Research shows that a healthy diet, along with visiting friends and family and activities like reading or playing cards, can help reduce the risk of dementia.
Experts said incorporating healthy habits increases the chances of preventing conditions like Alzheimer’s disease.
They created a chart of six beneficial behaviors with a healthy diet considered eating at least seven of the 12 food groups (fruits, vegetables, fish, meat, dairy products, salt, oil, eggs, grains, legumes, nuts, and tea).
Writing, reading, playing cards or participating in other games at least twice a week is another area of healthy behavior.
Other areas include no alcohol, no more than 150 minutes of moderate-intensity exercise per week, or more than 75 minutes of high-intensity exercise, and never been a smoker or a former smoker.
Social contact at least twice a week was the sixth healthy behavior, such as visiting loved ones, attending meetings, or going to parties.
Researchers analyzed data from 29,000 adults aged at least 60 years (mean age 72) with normal cognitive function who were part of the China Cognition and Aging Study.
At the start of the study in 2009, memory function was measured using tests and people were checked for the APOE gene, the strongest risk factor gene for Alzheimer’s disease.
Follow-up assessments were conducted over the next 10 years.
People in the study were analyzed based on how many healthy behaviors they had, and those with four to six healthy behaviors were placed in the most appropriate group.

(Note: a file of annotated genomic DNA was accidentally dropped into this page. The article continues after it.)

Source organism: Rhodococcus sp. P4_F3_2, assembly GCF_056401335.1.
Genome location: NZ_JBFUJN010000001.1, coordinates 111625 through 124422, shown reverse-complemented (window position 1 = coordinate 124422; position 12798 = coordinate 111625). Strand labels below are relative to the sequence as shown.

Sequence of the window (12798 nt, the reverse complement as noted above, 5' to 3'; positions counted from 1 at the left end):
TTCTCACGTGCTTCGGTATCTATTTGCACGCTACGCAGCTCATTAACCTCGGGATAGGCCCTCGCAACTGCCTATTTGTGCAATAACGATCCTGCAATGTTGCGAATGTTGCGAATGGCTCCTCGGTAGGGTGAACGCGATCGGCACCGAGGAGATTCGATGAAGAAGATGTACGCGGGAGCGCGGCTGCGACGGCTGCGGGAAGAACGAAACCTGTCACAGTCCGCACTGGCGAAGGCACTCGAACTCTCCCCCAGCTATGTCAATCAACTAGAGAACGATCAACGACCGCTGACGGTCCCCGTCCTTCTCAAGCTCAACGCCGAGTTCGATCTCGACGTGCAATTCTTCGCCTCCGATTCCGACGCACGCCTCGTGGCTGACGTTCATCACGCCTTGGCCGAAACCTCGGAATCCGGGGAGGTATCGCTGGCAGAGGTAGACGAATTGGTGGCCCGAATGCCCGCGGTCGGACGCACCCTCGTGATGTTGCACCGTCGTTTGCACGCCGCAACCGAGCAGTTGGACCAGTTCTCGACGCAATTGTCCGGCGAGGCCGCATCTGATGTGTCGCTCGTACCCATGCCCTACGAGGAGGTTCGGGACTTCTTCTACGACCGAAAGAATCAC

After taking into account a number of factors likely to influence the results, the researchers found that each healthy behavior was associated with a slower-than-average decline in memory over 10 years.
A healthy diet had the strongest effect in slowing memory decline, followed by cognitive activity (writing, reading, playing) followed by physical exercise.
People with the APOE gene who had generally healthy lives experienced a slower memory decline than those with the APOE gene who were the least healthy.
Overall, people with the healthiest (four to six healthy behaviors) or even average healthy lifestyles (two to three healthy behaviors) were almost 90% less likely to develop dementia or mild cognitive impairment than those who were least healthy. .
Writing in the British Medical Journal (BMJ), the team said more research is needed but concluded that “a healthy lifestyle is associated with slower memory loss, even in the presence of APOE.”
Dr Susan Mitchell, head of policy at Alzheimer’s Research UK, said: “Few of us know that there are steps we can take to reduce our risk of dementia later in life.
“This adds to substantial evidence that a well-conducted study that follows people over a long period of time and a healthy lifestyle can help support memory and thinking skills as we age.
“While the genes we inherit play an important role in our likelihood of dementia as we age, more importantly, this research found a link between a healthy lifestyle and slower cognitive decline, even in people with a key Alzheimer’s risk gene.
“So either/or not – this study shows that making lifestyle changes can help us reduce our risk, regardless of the genetic cards we are handed…
“There is no surefire way to prevent dementia – no one does it on their own or is ever responsible for a disease like Alzheimer’s. The best we can do is increase our chances of living longer with better cognitive health.”
Alzheimer’s disease affects an estimated one in every 14 people over the age of 65 and one in every six people over the age of 80.
Among the experts were staff from the National Center for Neurological Disorders in Beijing.